According to a dealer from London, ‘Some of these ‘big fish’ are unknowns but in the space of only a few years one of them has bought 50 million euros of works by the Californian artist Paul McCarthy via Hauser & Wirth. In 2013 when Zwirner had his Koons exhibition in New York, he sold around 25 million of works by him.’
To reach such sums you have to have artists of a certain weight. In this regard, each gallery’s stables of artist (they show 50 to 70 artists respectively) is staggering.
Both have made their speciality combining established figures from the history of art, and whose estate they represent, with others who are still alive and whose output is watched with rapt attention by institutions and art lovers.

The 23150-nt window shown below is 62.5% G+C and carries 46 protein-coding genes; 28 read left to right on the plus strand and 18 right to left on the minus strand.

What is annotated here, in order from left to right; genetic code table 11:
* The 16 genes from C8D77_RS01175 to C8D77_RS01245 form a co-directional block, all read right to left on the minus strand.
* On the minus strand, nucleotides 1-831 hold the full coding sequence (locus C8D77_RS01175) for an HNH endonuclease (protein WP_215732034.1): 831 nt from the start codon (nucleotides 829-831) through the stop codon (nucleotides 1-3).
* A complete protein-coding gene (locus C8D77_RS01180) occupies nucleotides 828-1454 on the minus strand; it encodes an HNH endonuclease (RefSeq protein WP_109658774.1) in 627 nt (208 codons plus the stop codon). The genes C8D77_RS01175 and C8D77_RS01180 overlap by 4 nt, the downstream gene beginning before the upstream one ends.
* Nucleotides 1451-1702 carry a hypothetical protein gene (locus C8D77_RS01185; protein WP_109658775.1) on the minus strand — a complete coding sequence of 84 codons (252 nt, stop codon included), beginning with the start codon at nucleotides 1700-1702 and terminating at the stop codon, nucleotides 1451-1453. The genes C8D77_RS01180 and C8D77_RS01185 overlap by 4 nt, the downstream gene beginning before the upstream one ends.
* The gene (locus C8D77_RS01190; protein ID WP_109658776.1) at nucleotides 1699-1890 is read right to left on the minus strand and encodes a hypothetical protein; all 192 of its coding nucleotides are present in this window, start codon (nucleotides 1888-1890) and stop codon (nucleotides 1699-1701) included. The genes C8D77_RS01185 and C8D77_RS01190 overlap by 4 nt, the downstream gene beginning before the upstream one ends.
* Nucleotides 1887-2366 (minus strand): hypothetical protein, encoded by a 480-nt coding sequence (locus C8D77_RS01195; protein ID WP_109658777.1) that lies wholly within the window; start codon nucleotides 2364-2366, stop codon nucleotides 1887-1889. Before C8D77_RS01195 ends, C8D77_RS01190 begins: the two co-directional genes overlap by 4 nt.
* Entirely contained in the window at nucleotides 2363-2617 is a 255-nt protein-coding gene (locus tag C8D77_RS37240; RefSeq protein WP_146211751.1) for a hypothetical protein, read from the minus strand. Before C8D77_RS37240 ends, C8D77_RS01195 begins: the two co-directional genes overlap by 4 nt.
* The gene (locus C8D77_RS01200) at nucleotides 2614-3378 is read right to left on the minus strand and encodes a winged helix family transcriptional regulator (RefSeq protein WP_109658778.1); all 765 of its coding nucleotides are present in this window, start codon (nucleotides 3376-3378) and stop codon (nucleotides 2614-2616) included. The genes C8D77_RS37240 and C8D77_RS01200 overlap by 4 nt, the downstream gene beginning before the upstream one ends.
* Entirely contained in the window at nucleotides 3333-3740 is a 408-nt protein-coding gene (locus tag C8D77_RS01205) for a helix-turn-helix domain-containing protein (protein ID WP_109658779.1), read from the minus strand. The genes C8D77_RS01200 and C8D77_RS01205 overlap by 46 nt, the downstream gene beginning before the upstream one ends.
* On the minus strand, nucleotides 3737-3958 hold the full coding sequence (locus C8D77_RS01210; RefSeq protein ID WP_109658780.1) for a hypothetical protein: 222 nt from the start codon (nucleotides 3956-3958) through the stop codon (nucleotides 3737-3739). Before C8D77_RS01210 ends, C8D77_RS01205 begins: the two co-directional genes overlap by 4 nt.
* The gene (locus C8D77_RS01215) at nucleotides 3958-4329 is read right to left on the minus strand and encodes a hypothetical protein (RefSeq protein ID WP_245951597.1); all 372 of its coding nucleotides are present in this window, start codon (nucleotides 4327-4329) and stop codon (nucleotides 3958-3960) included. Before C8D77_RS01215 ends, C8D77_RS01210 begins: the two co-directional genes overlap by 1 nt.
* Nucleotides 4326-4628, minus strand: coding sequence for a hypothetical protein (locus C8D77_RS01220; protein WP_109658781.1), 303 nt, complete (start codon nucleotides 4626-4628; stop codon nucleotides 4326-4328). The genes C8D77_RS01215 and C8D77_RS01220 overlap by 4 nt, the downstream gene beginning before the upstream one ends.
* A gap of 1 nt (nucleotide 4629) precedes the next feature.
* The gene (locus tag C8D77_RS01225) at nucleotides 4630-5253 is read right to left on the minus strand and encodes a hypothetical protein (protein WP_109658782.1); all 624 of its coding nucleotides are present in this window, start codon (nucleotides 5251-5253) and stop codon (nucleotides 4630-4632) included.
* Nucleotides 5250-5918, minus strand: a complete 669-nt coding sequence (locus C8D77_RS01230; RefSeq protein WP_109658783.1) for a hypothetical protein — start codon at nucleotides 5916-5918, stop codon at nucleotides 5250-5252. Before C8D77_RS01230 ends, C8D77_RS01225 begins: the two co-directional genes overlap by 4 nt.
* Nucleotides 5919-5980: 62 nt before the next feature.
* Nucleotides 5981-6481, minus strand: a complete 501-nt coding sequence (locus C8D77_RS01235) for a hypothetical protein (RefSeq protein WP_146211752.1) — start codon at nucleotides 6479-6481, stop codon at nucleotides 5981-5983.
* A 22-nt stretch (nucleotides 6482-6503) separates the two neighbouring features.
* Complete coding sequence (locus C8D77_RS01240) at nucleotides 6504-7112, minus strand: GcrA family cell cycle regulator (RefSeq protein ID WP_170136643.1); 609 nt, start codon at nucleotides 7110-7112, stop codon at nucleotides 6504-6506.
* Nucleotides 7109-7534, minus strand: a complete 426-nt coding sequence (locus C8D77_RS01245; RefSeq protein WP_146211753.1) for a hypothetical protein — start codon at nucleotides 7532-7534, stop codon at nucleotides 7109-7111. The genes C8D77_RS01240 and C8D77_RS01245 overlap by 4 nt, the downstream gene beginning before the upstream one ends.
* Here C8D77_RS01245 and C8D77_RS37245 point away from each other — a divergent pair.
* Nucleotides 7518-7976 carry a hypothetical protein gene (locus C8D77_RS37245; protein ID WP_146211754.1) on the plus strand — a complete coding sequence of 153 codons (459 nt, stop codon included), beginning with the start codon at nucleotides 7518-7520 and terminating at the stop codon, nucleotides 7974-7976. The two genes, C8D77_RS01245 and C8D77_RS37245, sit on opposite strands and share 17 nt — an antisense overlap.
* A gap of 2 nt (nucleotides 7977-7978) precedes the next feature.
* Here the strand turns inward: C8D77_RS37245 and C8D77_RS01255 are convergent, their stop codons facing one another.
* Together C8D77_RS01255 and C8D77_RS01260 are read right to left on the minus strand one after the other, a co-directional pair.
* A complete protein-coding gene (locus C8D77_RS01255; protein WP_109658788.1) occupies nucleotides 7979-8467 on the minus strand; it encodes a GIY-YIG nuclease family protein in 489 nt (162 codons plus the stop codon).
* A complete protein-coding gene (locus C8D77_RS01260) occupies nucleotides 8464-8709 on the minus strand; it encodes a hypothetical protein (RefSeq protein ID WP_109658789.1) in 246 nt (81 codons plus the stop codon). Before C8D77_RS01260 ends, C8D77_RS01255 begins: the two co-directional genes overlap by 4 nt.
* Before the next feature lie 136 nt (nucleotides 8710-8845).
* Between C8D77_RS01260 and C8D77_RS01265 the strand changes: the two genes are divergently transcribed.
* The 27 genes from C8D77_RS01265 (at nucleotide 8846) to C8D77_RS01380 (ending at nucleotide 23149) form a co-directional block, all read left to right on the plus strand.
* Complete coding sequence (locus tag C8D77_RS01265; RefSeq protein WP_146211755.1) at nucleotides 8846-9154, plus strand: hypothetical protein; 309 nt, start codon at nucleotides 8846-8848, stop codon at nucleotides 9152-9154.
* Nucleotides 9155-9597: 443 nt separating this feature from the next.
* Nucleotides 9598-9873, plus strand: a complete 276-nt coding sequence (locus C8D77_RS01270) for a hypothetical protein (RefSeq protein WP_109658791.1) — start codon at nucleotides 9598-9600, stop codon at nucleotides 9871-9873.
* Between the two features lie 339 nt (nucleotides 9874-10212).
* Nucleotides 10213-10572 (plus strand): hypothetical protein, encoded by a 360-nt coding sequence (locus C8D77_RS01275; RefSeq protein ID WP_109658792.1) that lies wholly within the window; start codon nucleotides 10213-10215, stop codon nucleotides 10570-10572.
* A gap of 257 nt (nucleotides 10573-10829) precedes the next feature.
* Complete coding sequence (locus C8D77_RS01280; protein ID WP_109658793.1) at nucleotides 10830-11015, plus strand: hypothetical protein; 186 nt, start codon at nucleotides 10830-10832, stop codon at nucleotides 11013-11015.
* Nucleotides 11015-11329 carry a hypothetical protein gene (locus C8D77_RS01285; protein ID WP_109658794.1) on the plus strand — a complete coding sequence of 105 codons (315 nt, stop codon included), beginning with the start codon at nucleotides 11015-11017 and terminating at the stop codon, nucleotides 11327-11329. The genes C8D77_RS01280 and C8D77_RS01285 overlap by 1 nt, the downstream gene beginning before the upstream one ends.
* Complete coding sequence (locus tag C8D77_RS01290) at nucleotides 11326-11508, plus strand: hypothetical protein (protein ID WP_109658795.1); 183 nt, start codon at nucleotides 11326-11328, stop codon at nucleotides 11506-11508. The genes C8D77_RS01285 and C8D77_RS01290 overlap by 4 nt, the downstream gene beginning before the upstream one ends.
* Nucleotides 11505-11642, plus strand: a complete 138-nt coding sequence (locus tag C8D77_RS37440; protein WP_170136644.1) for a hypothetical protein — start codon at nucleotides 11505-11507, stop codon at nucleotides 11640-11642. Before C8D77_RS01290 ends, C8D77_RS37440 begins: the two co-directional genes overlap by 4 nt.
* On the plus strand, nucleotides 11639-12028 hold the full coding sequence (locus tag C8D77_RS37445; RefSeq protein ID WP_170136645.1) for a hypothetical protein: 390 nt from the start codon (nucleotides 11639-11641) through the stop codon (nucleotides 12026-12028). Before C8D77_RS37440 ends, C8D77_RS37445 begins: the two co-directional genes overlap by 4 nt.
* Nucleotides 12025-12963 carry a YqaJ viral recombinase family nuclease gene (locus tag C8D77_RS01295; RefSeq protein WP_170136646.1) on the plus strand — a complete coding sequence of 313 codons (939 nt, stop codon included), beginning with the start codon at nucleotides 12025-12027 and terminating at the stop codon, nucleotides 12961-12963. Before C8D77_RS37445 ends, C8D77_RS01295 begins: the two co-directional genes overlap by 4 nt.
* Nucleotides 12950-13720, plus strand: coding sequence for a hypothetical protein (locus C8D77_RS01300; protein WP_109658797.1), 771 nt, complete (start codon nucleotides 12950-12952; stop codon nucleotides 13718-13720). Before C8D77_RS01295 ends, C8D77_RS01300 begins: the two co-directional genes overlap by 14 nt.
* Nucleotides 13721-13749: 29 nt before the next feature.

In Zwirner’s hunting scene you find, for instance, one of the big talents of German post-war painting Sigmar Polke (1941-2010) being shown at the moment at the Pinault Foundation in Venice as well as the painting star Luc Tuymans (born 1958).
At Hauser & Wirth there is no hesitation about showing the work of the nihilist Dadaist Francis Picabia (1879-1953) (there will be a retrospective at MoMA in New York in November after Zurich) and the French artist Pierre Huyghe (born in 1962) who took over the Metropolitan Museum rooftop in 2015.
What’s more, the best way to bring in some extra cash at the end of the month is to bank on what generates the most money: the secondary market. In other words, by acting as an intermediary on transactions involving any artist of value, preferably a colossal one.